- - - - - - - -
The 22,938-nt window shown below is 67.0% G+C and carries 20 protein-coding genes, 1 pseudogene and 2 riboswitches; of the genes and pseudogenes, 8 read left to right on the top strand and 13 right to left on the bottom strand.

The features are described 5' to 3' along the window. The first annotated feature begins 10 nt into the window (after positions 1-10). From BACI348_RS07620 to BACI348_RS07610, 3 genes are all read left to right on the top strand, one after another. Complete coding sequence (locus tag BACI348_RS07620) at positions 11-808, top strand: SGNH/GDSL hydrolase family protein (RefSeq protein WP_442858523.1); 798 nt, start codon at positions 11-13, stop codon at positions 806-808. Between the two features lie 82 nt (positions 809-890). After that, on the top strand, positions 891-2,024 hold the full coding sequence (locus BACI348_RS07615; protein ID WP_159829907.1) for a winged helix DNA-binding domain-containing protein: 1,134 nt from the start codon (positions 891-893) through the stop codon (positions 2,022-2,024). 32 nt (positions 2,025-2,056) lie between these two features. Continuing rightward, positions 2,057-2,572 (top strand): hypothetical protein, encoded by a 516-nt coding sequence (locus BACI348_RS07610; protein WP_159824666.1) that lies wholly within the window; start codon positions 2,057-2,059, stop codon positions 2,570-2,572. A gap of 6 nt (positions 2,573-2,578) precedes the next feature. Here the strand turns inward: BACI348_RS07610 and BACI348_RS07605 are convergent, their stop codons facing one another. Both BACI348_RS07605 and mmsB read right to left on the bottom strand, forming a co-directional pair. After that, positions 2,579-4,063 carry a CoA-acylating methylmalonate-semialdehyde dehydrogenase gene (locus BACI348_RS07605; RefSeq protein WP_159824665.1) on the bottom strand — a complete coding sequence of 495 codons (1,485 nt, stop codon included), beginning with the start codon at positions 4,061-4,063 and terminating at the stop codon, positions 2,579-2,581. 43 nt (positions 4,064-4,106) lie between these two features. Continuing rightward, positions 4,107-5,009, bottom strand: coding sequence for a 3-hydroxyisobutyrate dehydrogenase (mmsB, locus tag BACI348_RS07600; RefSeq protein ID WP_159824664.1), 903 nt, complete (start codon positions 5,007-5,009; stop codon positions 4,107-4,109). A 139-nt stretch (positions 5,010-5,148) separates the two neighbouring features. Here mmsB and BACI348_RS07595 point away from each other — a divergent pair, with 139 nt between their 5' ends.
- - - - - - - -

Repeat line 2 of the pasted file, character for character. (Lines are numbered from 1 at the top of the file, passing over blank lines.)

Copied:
The features are described 5' to 3' along the window. The first annotated feature begins 10 nt into the window (after positions 1-10). From BACI348_RS07620 to BACI348_RS07610, 3 genes are all read left to right on the top strand, one after another. Complete coding sequence (locus tag BACI348_RS07620) at positions 11-808, top strand: SGNH/GDSL hydrolase family protein (RefSeq protein WP_442858523.1); 798 nt, start codon at positions 11-13, stop codon at positions 806-808. Between the two features lie 82 nt (positions 809-890). After that, on the top strand, positions 891-2,024 hold the full coding sequence (locus BACI348_RS07615; protein ID WP_159829907.1) for a winged helix DNA-binding domain-containing protein: 1,134 nt from the start codon (positions 891-893) through the stop codon (positions 2,022-2,024). 32 nt (positions 2,025-2,056) lie between these two features. Continuing rightward, positions 2,057-2,572 (top strand): hypothetical protein, encoded by a 516-nt coding sequence (locus BACI348_RS07610; protein WP_159824666.1) that lies wholly within the window; start codon positions 2,057-2,059, stop codon positions 2,570-2,572. A gap of 6 nt (positions 2,573-2,578) precedes the next feature. Here the strand turns inward: BACI348_RS07610 and BACI348_RS07605 are convergent, their stop codons facing one another. Both BACI348_RS07605 and mmsB read right to left on the bottom strand, forming a co-directional pair. After that, positions 2,579-4,063 carry a CoA-acylating methylmalonate-semialdehyde dehydrogenase gene (locus BACI348_RS07605; RefSeq protein WP_159824665.1) on the bottom strand — a complete coding sequence of 495 codons (1,485 nt, stop codon included), beginning with the start codon at positions 4,061-4,063 and terminating at the stop codon, positions 2,579-2,581. 43 nt (positions 4,064-4,106) lie between these two features. Continuing rightward, positions 4,107-5,009, bottom strand: coding sequence for a 3-hydroxyisobutyrate dehydrogenase (mmsB, locus tag BACI348_RS07600; RefSeq protein ID WP_159824664.1), 903 nt, complete (start codon positions 5,007-5,009; stop codon positions 4,107-4,109). A 139-nt stretch (positions 5,010-5,148) separates the two neighbouring features. Here mmsB and BACI348_RS07595 point away from each other — a divergent pair, with 139 nt between their 5' ends.